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DOCTOR BACKS BENZO RULES
Regulations to help control illegal trade in tranquillizers
From an article written and printed in 1999
by Wendy McLellan, Health Reporter
for The Vancouver Province Newspaper
Dr. Doug Coleman will support anything that empties his clinic's waiting room.
Every day, the New Westminster specialist in addiction medicine sees patients suffering the difficult effects or withdrawal from prescription tranquillizers. Any measure that diminishes their pain would make him happy.
"These (pills) relax people and put them to sleep, but they also cause physical dependence," Coleman said.
"It's not as dramatic a story as heroin or cocaine, but if you totalled all the damage, benzos would be comparable."
Tranquillizers, the group of drugs formally called benzodiazepines, are too easily prescribed by well-meaning physicians who don't know enough about the drugs' addictive qualities, Coleman says.
The pills – benzos in common language – are also readily available on the street to calm a cocaine high or take the edge off a difficult existence.
Coleman treats the street users who want out of the cycle of ups and downs, as well as the unintentional addicts who didn't anticipate the strong grip of a benzo addiction.
He doesn't hold out much hope that Health Canada's new regulations, due this fall, will reduce the over prescription of benzos, but the changes will mean tighter controls on the illegal trade in the drugs.
The new regulations will be added to the Federal Controlled Drugs and Substances Act. They will enforce tighter controls on the import and export of benzos and require better tracking of the drugs from wholesale suppliers to pharmacies.
"There will be no impact on people who take drugs – you still need a prescription from a doctor and they will still only be sold in pharmacies," said Carole Bouchard, of Health Canada's Bureau of Drug Surveillance.
Ottawa is also considering a recommendation to change the Criminal Code so that officers can demand that drivers be given a roadside test for drugs such as benzos.
In May, the government's Standing Committee on Justice and Human Rights proposed the changes to allow police to take a saliva sample from drivers believed to be impaired. The government has until October 8 to respond.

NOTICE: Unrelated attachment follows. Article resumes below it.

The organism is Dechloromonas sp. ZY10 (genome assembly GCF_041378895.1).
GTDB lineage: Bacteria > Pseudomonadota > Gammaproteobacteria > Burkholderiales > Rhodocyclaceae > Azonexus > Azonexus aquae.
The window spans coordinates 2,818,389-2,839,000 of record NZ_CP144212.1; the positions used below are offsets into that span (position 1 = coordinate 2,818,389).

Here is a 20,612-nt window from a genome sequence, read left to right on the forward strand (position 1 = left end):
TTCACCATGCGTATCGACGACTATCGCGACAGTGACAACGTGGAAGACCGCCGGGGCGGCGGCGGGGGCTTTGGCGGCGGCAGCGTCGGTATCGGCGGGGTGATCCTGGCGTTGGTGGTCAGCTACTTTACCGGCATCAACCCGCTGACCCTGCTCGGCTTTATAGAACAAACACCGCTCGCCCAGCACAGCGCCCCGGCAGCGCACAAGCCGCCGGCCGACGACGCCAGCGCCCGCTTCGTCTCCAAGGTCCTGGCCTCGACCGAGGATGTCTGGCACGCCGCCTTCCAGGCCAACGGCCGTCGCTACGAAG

In British Columbia the recommendation has support from police and the Insurance Corp. of B.C.
"The Criminal Code says it's illegal to drive while impaired with alcohol and drugs. There's a penalty for refusing a test for alcohol, but people aren't penalized for refusing drug testing," said ICBC psychologist Bill Mercer, who researched the causes of crashes with RCMP toxicologist Wayne Jeffery.
Jeffery said the proposed Criminal Code amendment is facing opposition from those who say it will violate civil rights.
Benzodiazepines have been prescribed since the 1960s when doctors gladly replaced highly addictive barbiturates, which made overdosing easy, with drugs such as Valium.
The number of prescriptions filled for benzodiazepines has steadily increased in Canada. In 1997 about 14.4 million prescriptions were dispensed and in 1998 the number jumped by 100,000 prescriptions.
In B.C., pharmacists dispensed about 1.5 million benzo prescriptions during 1997; in 1998 the number increased by 80,000.
"That's the hold-up – meanwhile, people are going around killing other people." Jeffery has spent years researching traffic accidents in Canada, looking for connections between benzos and fatal crashes.
In a study published in 1996, Jeffery and two co-authors looked at 1,158 impaired driving cases. Examining the blood test results, they found evidence of alcohol and drugs in about half of the cases.
Of those with both alcohol and drugs, benzodiazepines were the most common drug, closely followed by THC, the active ingredient in marijuana.
In research in 1990, Jeffery had found that THC was the most common drug, followed by benzodiazepines.
And in 1994, Jeffrey and Mercer published a study of 186 B.C. drivers killed in car accidents. They found that alcohol alone accounted for 37 per cent of deaths; drugs and alcohol for 11 per cent; and drugs alone for nine per cent. In that study, benzos ranked below THC and cocaine.
ICBC has provided training to police across B.C. to teach them how to detect drug impairment. In the last three years, about 1,000 of the province's 5,000 municipal and RCMP officers have taken the course.
Mercer said the next step is to get the courts to accept the testimony of trained "drug recognition experts."
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